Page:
On October 7, 1950, the new Congregation of the Missionaries of Charity was officially established in the Archdiocese of Calcutta. By the early 1960’s, Mother Teresa began to send her Sisters to other parts of India. The Decree of Praise, granted to the Congregation by Pope Paul VI in February 1965, encouraged her to open a house in Venezuela. It was soon followed by foundations in Rome and Tanzania and, eventually, on every continent. Starting in 1980 and continuing through the 1990’s, Mother Teresa opened houses in almost all of the communist countries, including the former Soviet Union, Albania and Cuba.

During the years of rapid growth of her Order, the world began to turn its eyes towards Mother Teresa and the work she had started. Numerous awards honored her work, beginning with the Indian Padmashri Award in 1962 and more notably the Nobel Peace Prize in 1979, while an increasingly interested media began to follow her activities. She received both prizes and attention “for the glory of God and in the name of the poor.”

The whole of Mother Teresa’s life and labor bore witness to the joy of loving the greatness and dignity of every human person, the value of little things done faithfully and with love, and the surpassing worth of friendship with God. She was also a fierce defender of the unborn saying: “If you hear of some woman who does not want to keep her child and wants to have an abortion, try to persuade her to bring him to me. I will love that child, seeing in him the sign of God’s love.” But there was another heroic side of this great woman that was revealed only after her death.

Hidden from all eyes, hidden even from those closest to her, was her interior life marked by an experience of a deep, painful and abiding feeling of being separated from God, even rejected by Him, along with an ever-increasing longing for His Love. She called her inner experience, “the darkness.” The “painful night” of her soul, which began around the time she started her work for the poor and continued to the end of her life, led Mother Teresa to an ever more profound union with God. Through the darkness she experienced, she mystically participated in the thirst of Jesus, in His painful and burning longing for love, and she shared in the interior desolation of the poor.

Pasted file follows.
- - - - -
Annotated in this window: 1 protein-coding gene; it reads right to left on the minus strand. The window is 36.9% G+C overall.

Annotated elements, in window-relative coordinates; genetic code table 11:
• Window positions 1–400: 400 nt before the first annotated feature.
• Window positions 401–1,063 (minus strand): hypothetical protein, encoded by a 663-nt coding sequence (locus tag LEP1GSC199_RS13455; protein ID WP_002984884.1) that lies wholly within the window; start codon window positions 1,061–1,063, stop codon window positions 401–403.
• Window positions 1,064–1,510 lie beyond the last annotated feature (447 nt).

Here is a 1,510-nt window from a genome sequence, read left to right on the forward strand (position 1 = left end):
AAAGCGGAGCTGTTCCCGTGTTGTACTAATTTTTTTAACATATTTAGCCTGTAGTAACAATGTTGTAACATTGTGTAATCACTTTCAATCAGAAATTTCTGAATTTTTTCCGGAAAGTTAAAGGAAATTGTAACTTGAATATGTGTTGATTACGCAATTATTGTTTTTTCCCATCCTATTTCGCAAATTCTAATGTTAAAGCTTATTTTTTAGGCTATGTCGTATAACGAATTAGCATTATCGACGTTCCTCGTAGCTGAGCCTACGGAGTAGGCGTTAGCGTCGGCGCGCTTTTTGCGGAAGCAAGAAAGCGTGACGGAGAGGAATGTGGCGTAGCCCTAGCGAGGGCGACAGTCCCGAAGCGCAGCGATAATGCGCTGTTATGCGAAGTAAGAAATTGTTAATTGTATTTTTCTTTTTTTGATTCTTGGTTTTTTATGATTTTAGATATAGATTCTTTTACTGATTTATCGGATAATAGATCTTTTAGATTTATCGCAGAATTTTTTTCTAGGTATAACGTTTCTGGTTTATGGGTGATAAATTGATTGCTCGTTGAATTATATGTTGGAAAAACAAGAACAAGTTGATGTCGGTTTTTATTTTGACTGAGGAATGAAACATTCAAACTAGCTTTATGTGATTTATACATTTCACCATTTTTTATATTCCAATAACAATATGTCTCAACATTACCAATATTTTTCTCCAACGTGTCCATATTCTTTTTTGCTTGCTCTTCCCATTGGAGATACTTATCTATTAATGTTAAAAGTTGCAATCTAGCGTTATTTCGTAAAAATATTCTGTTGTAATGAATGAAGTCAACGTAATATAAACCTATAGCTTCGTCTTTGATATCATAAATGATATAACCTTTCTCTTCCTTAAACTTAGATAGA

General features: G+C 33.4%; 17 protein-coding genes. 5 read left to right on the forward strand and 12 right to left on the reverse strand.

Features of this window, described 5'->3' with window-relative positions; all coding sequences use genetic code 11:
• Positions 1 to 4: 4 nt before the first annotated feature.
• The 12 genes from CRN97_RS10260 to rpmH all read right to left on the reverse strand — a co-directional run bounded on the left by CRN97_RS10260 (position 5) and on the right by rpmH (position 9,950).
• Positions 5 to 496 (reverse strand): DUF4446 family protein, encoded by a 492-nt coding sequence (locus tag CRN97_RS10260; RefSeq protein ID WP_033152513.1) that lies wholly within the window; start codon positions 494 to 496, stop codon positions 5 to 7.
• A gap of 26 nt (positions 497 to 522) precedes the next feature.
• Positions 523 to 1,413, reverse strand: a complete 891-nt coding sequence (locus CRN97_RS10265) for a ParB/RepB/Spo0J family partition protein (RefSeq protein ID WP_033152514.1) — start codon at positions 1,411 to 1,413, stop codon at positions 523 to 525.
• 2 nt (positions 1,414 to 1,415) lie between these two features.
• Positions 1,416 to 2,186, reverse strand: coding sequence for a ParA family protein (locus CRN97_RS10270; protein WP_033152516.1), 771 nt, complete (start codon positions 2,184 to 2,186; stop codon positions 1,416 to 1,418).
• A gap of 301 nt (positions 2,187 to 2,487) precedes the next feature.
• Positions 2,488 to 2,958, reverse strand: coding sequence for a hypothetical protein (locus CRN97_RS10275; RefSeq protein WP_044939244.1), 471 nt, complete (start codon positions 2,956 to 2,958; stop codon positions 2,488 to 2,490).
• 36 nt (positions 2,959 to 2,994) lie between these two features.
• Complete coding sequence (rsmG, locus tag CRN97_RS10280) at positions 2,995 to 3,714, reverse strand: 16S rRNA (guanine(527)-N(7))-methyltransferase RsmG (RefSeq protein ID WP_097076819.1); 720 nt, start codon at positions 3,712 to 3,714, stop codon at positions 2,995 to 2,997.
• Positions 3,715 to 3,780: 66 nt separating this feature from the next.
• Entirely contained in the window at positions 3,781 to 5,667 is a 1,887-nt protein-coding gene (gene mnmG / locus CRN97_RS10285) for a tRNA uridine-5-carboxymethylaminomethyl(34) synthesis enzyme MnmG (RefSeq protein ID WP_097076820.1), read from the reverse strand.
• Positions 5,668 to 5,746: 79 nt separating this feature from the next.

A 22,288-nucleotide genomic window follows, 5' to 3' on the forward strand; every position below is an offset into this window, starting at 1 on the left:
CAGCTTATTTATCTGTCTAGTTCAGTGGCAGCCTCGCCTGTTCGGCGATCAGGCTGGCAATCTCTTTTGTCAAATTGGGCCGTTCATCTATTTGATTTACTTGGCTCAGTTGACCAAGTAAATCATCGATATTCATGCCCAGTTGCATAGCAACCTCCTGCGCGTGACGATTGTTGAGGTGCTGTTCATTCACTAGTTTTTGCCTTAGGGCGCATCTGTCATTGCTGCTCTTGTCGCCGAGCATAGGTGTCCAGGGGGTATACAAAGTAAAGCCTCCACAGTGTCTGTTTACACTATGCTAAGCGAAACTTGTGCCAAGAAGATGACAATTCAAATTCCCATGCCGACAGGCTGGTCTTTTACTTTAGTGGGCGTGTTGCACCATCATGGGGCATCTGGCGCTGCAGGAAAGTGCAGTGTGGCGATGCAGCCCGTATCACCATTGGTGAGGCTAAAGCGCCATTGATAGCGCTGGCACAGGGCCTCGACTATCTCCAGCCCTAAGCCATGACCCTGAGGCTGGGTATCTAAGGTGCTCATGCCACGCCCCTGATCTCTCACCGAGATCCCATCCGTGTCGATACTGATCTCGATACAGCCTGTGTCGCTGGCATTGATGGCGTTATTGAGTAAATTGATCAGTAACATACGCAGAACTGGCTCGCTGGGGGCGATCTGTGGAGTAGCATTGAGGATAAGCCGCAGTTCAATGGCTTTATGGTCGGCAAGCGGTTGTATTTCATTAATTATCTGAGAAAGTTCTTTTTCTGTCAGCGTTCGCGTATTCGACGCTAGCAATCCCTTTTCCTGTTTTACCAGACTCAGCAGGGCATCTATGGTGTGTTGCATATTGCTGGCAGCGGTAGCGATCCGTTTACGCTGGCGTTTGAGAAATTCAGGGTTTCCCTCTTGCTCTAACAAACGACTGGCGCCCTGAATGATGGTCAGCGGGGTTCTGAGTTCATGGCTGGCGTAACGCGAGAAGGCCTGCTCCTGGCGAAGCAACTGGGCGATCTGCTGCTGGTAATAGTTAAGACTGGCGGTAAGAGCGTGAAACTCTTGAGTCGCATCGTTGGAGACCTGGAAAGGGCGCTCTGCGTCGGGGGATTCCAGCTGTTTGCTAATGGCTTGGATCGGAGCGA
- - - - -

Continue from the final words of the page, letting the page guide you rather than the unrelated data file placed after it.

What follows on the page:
During the last years of her life, despite increasingly severe health problems, Mother Teresa continued to govern her Order and respond to the needs of the poor and the Church. By 1997, Mother Teresa’s Sisters numbered nearly 4,000 members and were established in 610 foundations in 123 countries throughout the world. In March 1997, she blessed her newly-elected successor as Superior General of the Missionaries of Charity.

On September 5, 1997, Mother Teresa’s earthly life came to an end. She was given the honor of a state funeral by the Government of India and her body was buried in the Mother House of the Missionaries of Charity. Her tomb quickly became a place of pilgrimage and prayer for peoples of all faiths, rich and poor alike.

Less than two years after her death, in view of Mother Teresa’s widespread reputation of holiness and the favors being reported, Pope St. John Paul II permitted the opening of her Cause of Canonization and beatified her with the title “Blessed” on October 19, 2003. She was canonized on September 4, 2016 and is accorded the honor of being venerated a saint by Pope Francis I.

We commemorate her feastday on September 5.

(From catholicnewsagency.com, saints.sqpn.com, americancatholic.org, catholicculture.org and vatican.va/news_services)

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PRAYER

(The following prayer is from the Collect for Saint Teresa of Calcutta)

“Eternal God, who called Saint Teresa to respond to the Love of Your Son thirsting on the Cross, with outstanding charity to the poorest of the poor, grant us, we beseech You, by her intercession, to minister to Christ in His suffering brothers and sisters.

“We ask this through our Lord Jesus Christ, Your Son, who lives and reigns with You in the unity of the Holy Spirit, one God, for ever and ever. Amen.”